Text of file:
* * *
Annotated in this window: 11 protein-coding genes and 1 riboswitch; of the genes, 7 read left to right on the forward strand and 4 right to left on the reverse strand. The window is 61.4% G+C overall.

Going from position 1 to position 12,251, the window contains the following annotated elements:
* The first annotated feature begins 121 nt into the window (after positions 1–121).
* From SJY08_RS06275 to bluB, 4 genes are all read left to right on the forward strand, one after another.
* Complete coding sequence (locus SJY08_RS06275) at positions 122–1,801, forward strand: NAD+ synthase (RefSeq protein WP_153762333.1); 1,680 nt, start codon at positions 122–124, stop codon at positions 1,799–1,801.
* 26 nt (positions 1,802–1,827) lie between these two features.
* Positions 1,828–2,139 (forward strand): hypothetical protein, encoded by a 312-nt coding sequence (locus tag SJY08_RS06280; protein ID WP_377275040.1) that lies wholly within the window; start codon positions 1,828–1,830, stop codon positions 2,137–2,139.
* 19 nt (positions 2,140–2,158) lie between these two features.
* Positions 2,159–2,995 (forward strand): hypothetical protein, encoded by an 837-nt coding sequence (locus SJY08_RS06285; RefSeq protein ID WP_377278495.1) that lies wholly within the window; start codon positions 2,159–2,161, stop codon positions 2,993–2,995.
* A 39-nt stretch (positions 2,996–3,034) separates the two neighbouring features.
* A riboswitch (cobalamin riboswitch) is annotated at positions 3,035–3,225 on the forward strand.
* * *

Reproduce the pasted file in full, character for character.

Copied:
Annotated in this window: 11 protein-coding genes and 1 riboswitch; of the genes, 7 read left to right on the forward strand and 4 right to left on the reverse strand. The window is 61.4% G+C overall.

Going from position 1 to position 12,251, the window contains the following annotated elements:
* The first annotated feature begins 121 nt into the window (after positions 1–121).
* From SJY08_RS06275 to bluB, 4 genes are all read left to right on the forward strand, one after another.
* Complete coding sequence (locus SJY08_RS06275) at positions 122–1,801, forward strand: NAD+ synthase (RefSeq protein WP_153762333.1); 1,680 nt, start codon at positions 122–124, stop codon at positions 1,799–1,801.
* 26 nt (positions 1,802–1,827) lie between these two features.
* Positions 1,828–2,139 (forward strand): hypothetical protein, encoded by a 312-nt coding sequence (locus tag SJY08_RS06280; protein ID WP_377275040.1) that lies wholly within the window; start codon positions 1,828–1,830, stop codon positions 2,137–2,139.
* 19 nt (positions 2,140–2,158) lie between these two features.
* Positions 2,159–2,995 (forward strand): hypothetical protein, encoded by an 837-nt coding sequence (locus SJY08_RS06285; RefSeq protein ID WP_377278495.1) that lies wholly within the window; start codon positions 2,159–2,161, stop codon positions 2,993–2,995.
* A 39-nt stretch (positions 2,996–3,034) separates the two neighbouring features.
* A riboswitch (cobalamin riboswitch) is annotated at positions 3,035–3,225 on the forward strand.